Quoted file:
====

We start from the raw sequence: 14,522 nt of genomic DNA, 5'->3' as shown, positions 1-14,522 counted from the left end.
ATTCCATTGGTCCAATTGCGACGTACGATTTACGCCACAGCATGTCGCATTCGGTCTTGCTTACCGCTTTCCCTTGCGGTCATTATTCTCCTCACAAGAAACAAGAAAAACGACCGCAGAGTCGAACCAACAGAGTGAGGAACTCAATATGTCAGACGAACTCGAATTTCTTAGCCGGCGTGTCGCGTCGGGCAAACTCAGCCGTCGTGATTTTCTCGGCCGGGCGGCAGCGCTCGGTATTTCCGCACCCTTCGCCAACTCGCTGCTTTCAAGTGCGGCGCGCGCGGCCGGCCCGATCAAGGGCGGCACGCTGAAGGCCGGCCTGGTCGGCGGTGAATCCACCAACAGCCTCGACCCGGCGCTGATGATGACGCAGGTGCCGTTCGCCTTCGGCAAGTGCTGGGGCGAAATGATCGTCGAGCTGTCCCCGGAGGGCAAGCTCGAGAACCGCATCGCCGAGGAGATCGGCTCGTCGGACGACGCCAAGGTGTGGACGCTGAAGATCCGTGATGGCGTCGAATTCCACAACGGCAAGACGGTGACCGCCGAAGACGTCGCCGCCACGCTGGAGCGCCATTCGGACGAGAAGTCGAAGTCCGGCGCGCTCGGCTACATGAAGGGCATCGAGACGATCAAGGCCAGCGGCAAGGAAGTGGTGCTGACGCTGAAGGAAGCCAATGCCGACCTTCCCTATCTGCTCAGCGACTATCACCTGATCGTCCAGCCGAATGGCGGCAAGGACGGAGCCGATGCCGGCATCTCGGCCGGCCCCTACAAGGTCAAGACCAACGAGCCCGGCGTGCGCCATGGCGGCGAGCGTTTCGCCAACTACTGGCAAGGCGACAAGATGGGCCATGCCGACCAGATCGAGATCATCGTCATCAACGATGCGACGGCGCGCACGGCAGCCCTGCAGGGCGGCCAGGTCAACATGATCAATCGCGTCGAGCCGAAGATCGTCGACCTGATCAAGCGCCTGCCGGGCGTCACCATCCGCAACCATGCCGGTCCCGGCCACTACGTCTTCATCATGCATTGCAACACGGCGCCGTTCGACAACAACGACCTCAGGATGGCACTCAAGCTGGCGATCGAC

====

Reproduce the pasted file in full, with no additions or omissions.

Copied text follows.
We start from the raw sequence: 14,522 nt of genomic DNA, 5'->3' as shown, positions 1-14,522 counted from the left end.
ATTCCATTGGTCCAATTGCGACGTACGATTTACGCCACAGCATGTCGCATTCGGTCTTGCTTACCGCTTTCCCTTGCGGTCATTATTCTCCTCACAAGAAACAAGAAAAACGACCGCAGAGTCGAACCAACAGAGTGAGGAACTCAATATGTCAGACGAACTCGAATTTCTTAGCCGGCGTGTCGCGTCGGGCAAACTCAGCCGTCGTGATTTTCTCGGCCGGGCGGCAGCGCTCGGTATTTCCGCACCCTTCGCCAACTCGCTGCTTTCAAGTGCGGCGCGCGCGGCCGGCCCGATCAAGGGCGGCACGCTGAAGGCCGGCCTGGTCGGCGGTGAATCCACCAACAGCCTCGACCCGGCGCTGATGATGACGCAGGTGCCGTTCGCCTTCGGCAAGTGCTGGGGCGAAATGATCGTCGAGCTGTCCCCGGAGGGCAAGCTCGAGAACCGCATCGCCGAGGAGATCGGCTCGTCGGACGACGCCAAGGTGTGGACGCTGAAGATCCGTGATGGCGTCGAATTCCACAACGGCAAGACGGTGACCGCCGAAGACGTCGCCGCCACGCTGGAGCGCCATTCGGACGAGAAGTCGAAGTCCGGCGCGCTCGGCTACATGAAGGGCATCGAGACGATCAAGGCCAGCGGCAAGGAAGTGGTGCTGACGCTGAAGGAAGCCAATGCCGACCTTCCCTATCTGCTCAGCGACTATCACCTGATCGTCCAGCCGAATGGCGGCAAGGACGGAGCCGATGCCGGCATCTCGGCCGGCCCCTACAAGGTCAAGACCAACGAGCCCGGCGTGCGCCATGGCGGCGAGCGTTTCGCCAACTACTGGCAAGGCGACAAGATGGGCCATGCCGACCAGATCGAGATCATCGTCATCAACGATGCGACGGCGCGCACGGCAGCCCTGCAGGGCGGCCAGGTCAACATGATCAATCGCGTCGAGCCGAAGATCGTCGACCTGATCAAGCGCCTGCCGGGCGTCACCATCCGCAACCATGCCGGTCCCGGCCACTACGTCTTCATCATGCATTGCAACACGGCGCCGTTCGACAACAACGACCTCAGGATGGCACTCAAGCTGGCGATCGAC